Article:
Sommers Schwartz, P.C. is investigating a possible lawsuit against the Xerox Corporation that involves an alleged violation of the Fair Labor Standards Act.
Xerox, the well-known global corporation that offers business services and document technology products, employs a number of hourly at-home support agents. Reports suggest that Xerox’s at-home support agents are required to boot-up their computers, connect to a virtual private network (VPN), and open or load various applications and programs before they are able to clock-in. As a result, the at-home support agents perform between five (5) and thirty (30) minutes of work off the clock at the start of each day. Similarly, at the end of each day, the at-home support agents clock out before they close out of applications and programs, which results in additional off-the-clock work.
Workers who may be impacted have job functions that include:
- Customer Care
- Technical Support
- Data Entry/Verification
- Image Tagging
- Quality Control
- Systems Development
- Software Programming
- Administrative & Business Support
The U.S. Department of Labor has stated that employees must be paid for all time an employee is required to be on duty, or on the employer’s premises or at any other prescribed place of work, from the beginning of the first principal activity to the end of the last principal activity of the workday. In particular, the first principal activity of the workday for employees working in a brick-and-mortar or virtual (at-home) call center includes starting the computer to download work instructions, computer applications, and work-related emails.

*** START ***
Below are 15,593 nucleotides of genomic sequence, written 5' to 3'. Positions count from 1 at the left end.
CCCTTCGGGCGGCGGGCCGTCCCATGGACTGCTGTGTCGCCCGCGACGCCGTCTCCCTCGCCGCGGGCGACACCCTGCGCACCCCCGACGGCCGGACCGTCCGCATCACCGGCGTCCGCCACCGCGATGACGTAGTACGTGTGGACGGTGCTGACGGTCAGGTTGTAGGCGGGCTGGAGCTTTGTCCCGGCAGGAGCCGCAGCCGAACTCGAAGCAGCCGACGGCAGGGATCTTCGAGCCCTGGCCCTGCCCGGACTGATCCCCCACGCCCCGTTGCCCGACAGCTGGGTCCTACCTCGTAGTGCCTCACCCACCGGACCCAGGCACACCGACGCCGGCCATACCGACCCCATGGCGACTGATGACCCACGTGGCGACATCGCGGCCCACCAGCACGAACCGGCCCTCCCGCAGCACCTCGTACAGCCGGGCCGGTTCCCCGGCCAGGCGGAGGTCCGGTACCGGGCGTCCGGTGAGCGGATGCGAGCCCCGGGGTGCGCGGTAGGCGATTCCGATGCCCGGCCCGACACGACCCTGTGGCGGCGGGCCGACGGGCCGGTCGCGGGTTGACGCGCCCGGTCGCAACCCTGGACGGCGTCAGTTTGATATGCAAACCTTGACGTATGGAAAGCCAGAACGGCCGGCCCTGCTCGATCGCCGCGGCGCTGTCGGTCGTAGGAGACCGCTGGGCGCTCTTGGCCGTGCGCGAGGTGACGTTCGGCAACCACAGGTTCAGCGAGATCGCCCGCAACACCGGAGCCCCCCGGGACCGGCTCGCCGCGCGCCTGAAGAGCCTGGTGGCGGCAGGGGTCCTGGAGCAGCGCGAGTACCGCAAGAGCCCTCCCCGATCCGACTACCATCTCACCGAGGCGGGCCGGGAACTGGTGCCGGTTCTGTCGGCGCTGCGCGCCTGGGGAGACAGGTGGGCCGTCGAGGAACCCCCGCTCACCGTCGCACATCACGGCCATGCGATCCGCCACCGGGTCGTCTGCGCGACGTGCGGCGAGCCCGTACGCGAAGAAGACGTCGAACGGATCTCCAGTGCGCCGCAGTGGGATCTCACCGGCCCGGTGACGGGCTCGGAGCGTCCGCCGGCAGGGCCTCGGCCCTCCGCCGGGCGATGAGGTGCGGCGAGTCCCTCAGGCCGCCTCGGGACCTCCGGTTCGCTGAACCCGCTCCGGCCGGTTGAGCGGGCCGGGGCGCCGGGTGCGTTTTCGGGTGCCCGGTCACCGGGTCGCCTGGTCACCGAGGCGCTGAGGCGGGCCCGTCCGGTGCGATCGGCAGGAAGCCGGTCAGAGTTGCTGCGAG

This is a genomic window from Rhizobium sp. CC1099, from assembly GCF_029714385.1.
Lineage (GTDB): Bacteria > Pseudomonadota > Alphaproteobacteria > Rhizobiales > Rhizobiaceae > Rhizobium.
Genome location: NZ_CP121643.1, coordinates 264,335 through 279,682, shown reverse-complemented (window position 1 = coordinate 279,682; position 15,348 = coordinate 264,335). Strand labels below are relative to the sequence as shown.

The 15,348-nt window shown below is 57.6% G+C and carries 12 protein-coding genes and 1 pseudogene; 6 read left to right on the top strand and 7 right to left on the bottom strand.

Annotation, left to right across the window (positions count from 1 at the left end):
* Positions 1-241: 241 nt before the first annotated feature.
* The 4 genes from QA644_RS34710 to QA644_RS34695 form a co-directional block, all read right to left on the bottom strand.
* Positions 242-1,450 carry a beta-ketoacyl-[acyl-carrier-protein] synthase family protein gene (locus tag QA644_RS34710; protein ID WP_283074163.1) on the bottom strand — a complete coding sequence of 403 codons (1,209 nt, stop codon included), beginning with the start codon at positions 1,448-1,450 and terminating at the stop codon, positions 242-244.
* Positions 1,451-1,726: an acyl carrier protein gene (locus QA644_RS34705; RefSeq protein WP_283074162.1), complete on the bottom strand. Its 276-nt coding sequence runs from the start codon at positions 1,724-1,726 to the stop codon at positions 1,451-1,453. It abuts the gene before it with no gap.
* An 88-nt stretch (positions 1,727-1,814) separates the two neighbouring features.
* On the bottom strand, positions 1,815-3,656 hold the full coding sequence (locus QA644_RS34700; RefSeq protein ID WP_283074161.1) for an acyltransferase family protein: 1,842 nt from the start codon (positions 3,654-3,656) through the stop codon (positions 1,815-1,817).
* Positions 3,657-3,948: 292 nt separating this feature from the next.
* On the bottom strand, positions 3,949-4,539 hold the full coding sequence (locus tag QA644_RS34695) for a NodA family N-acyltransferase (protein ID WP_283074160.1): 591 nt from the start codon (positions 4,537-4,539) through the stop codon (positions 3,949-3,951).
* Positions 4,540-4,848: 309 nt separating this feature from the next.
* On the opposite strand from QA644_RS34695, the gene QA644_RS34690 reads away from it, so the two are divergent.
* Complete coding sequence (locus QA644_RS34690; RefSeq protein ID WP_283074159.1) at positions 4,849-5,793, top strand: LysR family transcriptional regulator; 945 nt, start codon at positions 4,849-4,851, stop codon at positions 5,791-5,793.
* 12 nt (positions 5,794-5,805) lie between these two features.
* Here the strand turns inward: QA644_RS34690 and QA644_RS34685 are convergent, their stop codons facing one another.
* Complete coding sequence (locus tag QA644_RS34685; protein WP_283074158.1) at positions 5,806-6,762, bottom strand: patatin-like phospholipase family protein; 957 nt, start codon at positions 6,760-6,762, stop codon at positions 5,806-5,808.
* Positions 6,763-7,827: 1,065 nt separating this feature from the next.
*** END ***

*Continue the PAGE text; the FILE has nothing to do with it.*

In addition to Xerox’s alleged failure to pay for compensable work activities at the beginning and end of each day, Sommers Schwartz is also investigating claims that pertain to Xerox’s failure to compensate at-home support agents for time lost due to connectivity or system issues. The at-home support agents must be paid when they are clocked-out of Xerox’s time keeping system and forced to wait due to technical difficulties with the employer’s system. Xerox may have failed to add this lost time back into the at-home support agent’s pay.
The attorneys in Sommers Schwartz’s Employment Litigation Group are currently interviewing individuals employed as at-home support agents to see if their rights have been violated and if they are entitled to back pay and other damages. If you have information related to suspicious “off the clock” pay practices, we encourage you to contact us today!